2011-08-05 / Columnists


Sometimes, the statistics that come from the census that is held every ten years spin off a fact that you have to look twice at to make sure you read it right the first time. For the first time, the 2010 Census counted same-sex couples. Now, the findings are in (if you know where to look for them) and they show that male gay couples outnumber lesbian couples. The only exception is on the Rockaway peninsula, where same sex couples make up two percent of the population and lesbian couples outnumber male couples. The numbers particularly point to Arverne, Hammels and Rockaway Park as areas with a large number of lesbian couples.

The online news website “Gothamist” picked up a classified advertisement from The Wave last week telling Hipsters to be on the cusp of the “new Williamsburg” and to buy a condo in Rockaway. Gothamist editors added, “The Rockaway Beach boardwalk is really the new Bedford Avenue. Hipsters new and old should get in on this sweet deal, the chance to get in on the ground level of rapid gentrification.” While the ad resonated with Rockaway residents, the comments that the story generated were far more interesting. One reader wrote, “Except it’s not. And it’s really FAR away.” Another said, “A hipster could get shot over there.” A third, “Hipsters don’t venture that far out.” Our favorite, however, was, “You know what? Let them move over there, they’re better off being cut off from the rest of society … take back Brooklyn.”

A recent survey published in the Daily News shows that, while much of Queens is moving towards rooting for the Yankees, there are several places in the borough that remain strong for the Mets. Those areas include Cambria Heights, the Pomonok Houses in Flushing, Arverne, Edgemere and Far Rockaway. We’re glad they straightened that out.

Only five Queens post offices are slated to be closed by the USPS in the next year. Two of them are in Rockaway – Arverne (11692) and Rockaway Beach (11693). If the closings actually do take place, then most of the people in the middle of the peninsula will have to travel either to Far Rockaway or to Rockaway Park for service. As far as we can tell, the Rockaway peninsula is the only single community in New York that has two post offices as targets of the cutback.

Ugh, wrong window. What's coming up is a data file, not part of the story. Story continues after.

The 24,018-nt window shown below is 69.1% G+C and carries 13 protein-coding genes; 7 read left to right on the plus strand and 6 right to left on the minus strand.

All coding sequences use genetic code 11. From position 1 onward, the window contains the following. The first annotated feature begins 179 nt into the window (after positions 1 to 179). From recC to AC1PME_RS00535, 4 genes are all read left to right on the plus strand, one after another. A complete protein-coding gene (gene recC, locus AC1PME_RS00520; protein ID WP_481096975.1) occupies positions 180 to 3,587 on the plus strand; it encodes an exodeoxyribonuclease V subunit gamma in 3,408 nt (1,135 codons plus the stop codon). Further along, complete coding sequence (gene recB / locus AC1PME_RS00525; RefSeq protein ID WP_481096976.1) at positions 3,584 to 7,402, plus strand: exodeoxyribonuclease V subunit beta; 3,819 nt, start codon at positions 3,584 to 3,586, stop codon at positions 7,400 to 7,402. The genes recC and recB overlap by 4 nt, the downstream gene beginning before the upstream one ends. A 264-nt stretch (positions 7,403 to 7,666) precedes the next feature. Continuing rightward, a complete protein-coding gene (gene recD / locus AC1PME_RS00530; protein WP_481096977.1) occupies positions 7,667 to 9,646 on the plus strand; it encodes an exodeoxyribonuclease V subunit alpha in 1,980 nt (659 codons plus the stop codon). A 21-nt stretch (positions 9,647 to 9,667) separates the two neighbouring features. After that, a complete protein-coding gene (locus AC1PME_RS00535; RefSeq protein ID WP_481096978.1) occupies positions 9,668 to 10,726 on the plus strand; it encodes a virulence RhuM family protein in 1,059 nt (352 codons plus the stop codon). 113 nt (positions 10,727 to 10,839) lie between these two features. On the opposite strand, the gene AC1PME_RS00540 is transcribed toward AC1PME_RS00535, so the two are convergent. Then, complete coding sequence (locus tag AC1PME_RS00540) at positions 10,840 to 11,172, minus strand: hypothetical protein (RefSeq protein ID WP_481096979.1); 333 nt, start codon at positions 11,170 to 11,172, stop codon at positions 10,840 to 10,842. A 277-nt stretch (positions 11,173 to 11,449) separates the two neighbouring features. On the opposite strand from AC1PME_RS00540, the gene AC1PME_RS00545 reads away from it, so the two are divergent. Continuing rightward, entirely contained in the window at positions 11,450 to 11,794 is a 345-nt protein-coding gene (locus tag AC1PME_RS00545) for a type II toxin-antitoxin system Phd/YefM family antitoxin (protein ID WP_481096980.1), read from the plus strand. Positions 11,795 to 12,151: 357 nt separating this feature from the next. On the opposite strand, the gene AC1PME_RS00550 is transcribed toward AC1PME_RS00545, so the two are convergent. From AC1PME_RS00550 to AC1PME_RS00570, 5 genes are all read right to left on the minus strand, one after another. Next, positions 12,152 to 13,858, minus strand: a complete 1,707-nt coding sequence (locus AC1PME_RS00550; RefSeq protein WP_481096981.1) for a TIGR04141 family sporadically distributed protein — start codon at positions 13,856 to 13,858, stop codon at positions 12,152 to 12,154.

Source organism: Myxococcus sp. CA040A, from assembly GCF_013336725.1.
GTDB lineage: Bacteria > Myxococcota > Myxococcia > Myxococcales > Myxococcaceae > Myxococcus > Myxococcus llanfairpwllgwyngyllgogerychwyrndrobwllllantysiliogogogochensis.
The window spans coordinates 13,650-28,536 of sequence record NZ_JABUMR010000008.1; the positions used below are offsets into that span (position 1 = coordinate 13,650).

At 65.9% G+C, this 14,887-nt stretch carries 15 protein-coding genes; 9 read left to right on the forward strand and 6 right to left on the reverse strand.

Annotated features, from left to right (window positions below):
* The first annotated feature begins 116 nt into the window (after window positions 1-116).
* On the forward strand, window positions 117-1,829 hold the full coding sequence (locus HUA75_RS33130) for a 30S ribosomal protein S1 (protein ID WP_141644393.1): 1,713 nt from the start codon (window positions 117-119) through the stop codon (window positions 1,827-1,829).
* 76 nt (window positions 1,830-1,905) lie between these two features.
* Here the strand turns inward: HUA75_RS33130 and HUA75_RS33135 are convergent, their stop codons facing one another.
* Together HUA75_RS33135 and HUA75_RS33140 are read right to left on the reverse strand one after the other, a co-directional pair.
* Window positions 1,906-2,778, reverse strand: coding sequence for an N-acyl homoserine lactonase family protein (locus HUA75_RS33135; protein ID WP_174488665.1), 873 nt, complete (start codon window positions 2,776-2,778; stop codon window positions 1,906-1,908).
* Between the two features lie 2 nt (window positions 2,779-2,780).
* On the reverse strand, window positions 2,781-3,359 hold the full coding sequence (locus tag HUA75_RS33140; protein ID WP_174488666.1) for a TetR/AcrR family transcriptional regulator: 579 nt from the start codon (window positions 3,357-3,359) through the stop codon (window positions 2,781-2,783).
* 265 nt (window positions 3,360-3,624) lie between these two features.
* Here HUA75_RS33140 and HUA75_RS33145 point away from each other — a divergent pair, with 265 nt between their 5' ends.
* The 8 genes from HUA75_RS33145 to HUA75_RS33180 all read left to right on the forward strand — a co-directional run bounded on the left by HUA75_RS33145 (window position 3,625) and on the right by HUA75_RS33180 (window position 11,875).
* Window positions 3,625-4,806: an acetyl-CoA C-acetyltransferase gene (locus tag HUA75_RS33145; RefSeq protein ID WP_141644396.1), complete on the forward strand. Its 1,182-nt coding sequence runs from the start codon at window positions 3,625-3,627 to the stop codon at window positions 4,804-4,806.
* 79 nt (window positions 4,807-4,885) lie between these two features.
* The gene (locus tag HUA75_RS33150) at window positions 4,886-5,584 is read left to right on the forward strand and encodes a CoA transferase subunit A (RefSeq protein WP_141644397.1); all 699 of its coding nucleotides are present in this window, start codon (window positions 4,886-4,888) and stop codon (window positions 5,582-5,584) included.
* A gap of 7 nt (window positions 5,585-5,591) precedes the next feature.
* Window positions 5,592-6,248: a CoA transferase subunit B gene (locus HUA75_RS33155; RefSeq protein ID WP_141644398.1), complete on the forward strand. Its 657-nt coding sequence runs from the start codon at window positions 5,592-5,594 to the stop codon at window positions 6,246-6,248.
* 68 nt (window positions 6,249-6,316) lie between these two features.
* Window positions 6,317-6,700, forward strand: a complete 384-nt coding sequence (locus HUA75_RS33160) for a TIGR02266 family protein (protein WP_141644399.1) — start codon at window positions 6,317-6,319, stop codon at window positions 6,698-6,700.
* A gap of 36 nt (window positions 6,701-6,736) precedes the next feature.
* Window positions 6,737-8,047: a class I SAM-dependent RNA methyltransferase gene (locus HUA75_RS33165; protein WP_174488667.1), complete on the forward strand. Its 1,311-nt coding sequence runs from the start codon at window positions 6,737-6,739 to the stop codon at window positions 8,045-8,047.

A Quinnipiac poll released last week shows that Police Commissioner Raymond Kelly is the frontrunner for mayor in 2013 now that former Congressman Anthony Weiner is out of the picture (or, is he). Kelly got 23 percent of the vote, with City Council Speaker Christine Quinn second with 18 percent. Brooklyn Borough President Marty Markowitz was third (12%), followed by City Comptroller John Liu (10%), Bill Thompson, who lost to Bloomberg in the last election (8%), Public Advocate Bill de Blasio (6%) and Manhattan Borough President Scott Stringer (4%). Actually, since Kelly is not a politican, people are really not sure whether he is a Democrat or Republican. We guess that doesn’t matter much, because Bloomberg kept bouncing from one to the other throughout his mayoralty.

The Department of Education recently spent $2 million on a parent survey designed to boost communication with the parents of public school students. Of the more than 1 million parents, only 9,000 parents responded. The DOE says that it considers that response a success, because it only expected 5,000 responses. The data from the survey is expected to help officials determine what parents want to know about their children’s education and how they want to receive the information. Parent Community Education Council elections held in the spring yielded less than 3,000 votes.

The professional minor developmental league hockey team that plays at Aviator Sports in Floyd Bennett Field has changed its name from the New York Aviators to the Brooklyn Aviators in an attempt to draw more people from that borough. The Federal Hockey League, moving into its second season, will now have more teams scattered from Brooklyn to Michigan. The Aviators came in second last year. For many years, there was a regular fireworks display from the Playland area of Rockaway each Wednesday night. The fireworks were sponsored by various beer distributors, including, if our memory serves, Rheingold (remember Miss Rheingold?), Pabst and Miller. The fireworks disappeared many years ago and the only fireworks in Rockaway for many years (with the exception of the private display in Breezy Point on July 4) were those at the National Night Out Against Crime in early August. Now, even that is gone thanks to the Fire Department’s need for a large fee to keep a specialist on the beach while the display was set up and shot off. Last year, the FDNY waived the fee, which is substantial. This year, however, it demanded payment and that put an end to the fireworks.

Mayor Michael Bloomberg’s war against salt (and anything else he considers to be bad for the residents of New York City) has put him in the cross hairs of medical researchers, who have found that salt is not all that bad and that the mayor’s campaign will not save any lives. A number of highly-respected researchers who have worked for years on the question of whether or not too much salt is harmful say now that there is little compelling evidence that reducing salt in diets will reduce heart attacks or strokes. In fact, it is actually harmful for heart attack victims to cut back, the survey concluded.

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